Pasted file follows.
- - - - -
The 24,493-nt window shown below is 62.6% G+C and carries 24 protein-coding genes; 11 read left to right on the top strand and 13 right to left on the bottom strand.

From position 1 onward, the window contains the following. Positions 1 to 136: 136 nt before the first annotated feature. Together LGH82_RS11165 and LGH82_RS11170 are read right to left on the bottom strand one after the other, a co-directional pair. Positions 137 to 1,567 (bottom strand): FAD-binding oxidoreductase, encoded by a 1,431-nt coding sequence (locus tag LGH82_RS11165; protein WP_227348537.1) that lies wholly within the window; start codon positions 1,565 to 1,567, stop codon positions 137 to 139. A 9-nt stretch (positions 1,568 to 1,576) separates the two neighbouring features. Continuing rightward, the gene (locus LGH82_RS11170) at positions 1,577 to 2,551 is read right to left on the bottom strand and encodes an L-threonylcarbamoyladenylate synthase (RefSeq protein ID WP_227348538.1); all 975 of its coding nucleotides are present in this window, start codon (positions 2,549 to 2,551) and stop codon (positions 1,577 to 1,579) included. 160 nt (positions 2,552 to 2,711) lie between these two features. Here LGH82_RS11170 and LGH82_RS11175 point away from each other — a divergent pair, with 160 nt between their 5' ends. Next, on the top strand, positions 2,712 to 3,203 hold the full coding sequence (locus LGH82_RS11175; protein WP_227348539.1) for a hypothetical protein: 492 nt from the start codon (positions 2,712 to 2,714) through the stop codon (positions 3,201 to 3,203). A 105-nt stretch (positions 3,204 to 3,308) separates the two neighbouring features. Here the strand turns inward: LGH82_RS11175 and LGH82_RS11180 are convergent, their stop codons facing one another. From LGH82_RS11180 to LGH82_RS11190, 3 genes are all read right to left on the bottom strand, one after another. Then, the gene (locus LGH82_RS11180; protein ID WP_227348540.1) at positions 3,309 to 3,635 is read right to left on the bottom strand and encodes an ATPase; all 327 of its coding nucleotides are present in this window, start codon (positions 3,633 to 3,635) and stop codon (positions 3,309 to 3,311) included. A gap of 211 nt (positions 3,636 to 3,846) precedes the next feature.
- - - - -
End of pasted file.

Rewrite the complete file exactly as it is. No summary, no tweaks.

The 24,493-nt window shown below is 62.6% G+C and carries 24 protein-coding genes; 11 read left to right on the top strand and 13 right to left on the bottom strand.

From position 1 onward, the window contains the following. Positions 1 to 136: 136 nt before the first annotated feature. Together LGH82_RS11165 and LGH82_RS11170 are read right to left on the bottom strand one after the other, a co-directional pair. Positions 137 to 1,567 (bottom strand): FAD-binding oxidoreductase, encoded by a 1,431-nt coding sequence (locus tag LGH82_RS11165; protein WP_227348537.1) that lies wholly within the window; start codon positions 1,565 to 1,567, stop codon positions 137 to 139. A 9-nt stretch (positions 1,568 to 1,576) separates the two neighbouring features. Continuing rightward, the gene (locus LGH82_RS11170) at positions 1,577 to 2,551 is read right to left on the bottom strand and encodes an L-threonylcarbamoyladenylate synthase (RefSeq protein ID WP_227348538.1); all 975 of its coding nucleotides are present in this window, start codon (positions 2,549 to 2,551) and stop codon (positions 1,577 to 1,579) included. 160 nt (positions 2,552 to 2,711) lie between these two features. Here LGH82_RS11170 and LGH82_RS11175 point away from each other — a divergent pair, with 160 nt between their 5' ends. Next, on the top strand, positions 2,712 to 3,203 hold the full coding sequence (locus LGH82_RS11175; protein WP_227348539.1) for a hypothetical protein: 492 nt from the start codon (positions 2,712 to 2,714) through the stop codon (positions 3,201 to 3,203). A 105-nt stretch (positions 3,204 to 3,308) separates the two neighbouring features. Here the strand turns inward: LGH82_RS11175 and LGH82_RS11180 are convergent, their stop codons facing one another. From LGH82_RS11180 to LGH82_RS11190, 3 genes are all read right to left on the bottom strand, one after another. Then, the gene (locus LGH82_RS11180; protein ID WP_227348540.1) at positions 3,309 to 3,635 is read right to left on the bottom strand and encodes an ATPase; all 327 of its coding nucleotides are present in this window, start codon (positions 3,633 to 3,635) and stop codon (positions 3,309 to 3,311) included. A gap of 211 nt (positions 3,636 to 3,846) precedes the next feature.